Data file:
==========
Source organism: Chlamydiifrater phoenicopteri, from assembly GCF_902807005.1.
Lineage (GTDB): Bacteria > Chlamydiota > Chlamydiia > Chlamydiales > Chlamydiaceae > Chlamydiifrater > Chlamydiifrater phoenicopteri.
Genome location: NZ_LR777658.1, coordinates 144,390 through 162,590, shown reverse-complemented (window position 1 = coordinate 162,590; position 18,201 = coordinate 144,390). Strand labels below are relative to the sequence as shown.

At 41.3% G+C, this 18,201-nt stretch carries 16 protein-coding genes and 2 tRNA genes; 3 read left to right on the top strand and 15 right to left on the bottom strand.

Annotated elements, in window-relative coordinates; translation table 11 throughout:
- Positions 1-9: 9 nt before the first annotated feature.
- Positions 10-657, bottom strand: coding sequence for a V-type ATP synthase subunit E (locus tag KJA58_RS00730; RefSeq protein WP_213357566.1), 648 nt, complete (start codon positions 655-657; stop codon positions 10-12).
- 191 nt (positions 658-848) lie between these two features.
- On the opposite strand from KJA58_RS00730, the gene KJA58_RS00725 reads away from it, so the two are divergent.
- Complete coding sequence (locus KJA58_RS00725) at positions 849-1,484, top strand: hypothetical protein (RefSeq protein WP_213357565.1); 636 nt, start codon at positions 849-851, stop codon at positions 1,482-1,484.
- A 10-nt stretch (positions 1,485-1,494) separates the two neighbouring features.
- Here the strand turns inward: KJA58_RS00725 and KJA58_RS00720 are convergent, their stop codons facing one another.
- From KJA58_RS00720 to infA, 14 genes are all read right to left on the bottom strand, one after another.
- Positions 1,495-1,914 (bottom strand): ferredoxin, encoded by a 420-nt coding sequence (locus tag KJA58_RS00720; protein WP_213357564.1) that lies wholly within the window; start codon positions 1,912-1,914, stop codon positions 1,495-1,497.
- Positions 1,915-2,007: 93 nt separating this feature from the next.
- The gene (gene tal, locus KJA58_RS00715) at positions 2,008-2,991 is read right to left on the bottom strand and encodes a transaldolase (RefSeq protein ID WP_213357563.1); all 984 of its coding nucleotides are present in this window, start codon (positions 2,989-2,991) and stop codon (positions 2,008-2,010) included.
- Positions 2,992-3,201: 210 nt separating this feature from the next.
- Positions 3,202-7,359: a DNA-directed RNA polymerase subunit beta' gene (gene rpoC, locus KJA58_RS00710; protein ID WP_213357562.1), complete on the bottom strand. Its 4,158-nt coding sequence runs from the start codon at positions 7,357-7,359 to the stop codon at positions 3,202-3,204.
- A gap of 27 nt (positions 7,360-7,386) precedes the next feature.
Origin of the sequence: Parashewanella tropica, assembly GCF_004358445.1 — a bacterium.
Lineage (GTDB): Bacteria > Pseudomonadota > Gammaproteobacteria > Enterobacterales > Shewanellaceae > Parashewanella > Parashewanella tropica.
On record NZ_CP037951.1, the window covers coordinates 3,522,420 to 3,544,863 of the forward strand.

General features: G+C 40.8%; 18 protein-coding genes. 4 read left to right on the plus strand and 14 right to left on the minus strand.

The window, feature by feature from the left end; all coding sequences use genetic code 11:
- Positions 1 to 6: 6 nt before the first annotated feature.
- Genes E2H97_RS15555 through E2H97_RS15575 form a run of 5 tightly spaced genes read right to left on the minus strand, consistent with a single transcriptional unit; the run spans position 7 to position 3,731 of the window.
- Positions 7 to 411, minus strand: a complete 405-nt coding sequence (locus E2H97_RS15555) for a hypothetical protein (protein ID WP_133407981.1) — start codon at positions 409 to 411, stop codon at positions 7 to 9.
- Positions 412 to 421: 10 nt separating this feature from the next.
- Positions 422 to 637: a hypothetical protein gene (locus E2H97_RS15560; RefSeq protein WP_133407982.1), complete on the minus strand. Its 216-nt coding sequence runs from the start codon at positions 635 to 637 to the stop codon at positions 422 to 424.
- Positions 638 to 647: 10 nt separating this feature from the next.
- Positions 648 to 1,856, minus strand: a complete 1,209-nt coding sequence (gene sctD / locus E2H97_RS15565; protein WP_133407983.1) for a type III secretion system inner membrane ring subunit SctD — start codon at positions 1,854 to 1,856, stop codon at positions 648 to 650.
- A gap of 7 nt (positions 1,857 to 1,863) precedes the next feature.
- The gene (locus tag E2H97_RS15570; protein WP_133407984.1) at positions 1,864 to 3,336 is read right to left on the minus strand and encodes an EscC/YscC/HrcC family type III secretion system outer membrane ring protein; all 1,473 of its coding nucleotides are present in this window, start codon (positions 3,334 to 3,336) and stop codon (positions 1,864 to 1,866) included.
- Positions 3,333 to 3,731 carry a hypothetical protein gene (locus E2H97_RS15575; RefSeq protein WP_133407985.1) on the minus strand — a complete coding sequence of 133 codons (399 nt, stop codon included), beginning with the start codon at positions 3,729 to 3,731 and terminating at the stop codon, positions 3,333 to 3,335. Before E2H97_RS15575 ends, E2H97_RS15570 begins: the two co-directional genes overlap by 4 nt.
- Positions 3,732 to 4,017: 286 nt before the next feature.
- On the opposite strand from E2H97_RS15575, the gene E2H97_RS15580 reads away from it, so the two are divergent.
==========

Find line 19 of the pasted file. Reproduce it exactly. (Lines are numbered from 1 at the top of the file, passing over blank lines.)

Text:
- A gap of 27 nt (positions 7,360-7,386) precedes the next feature.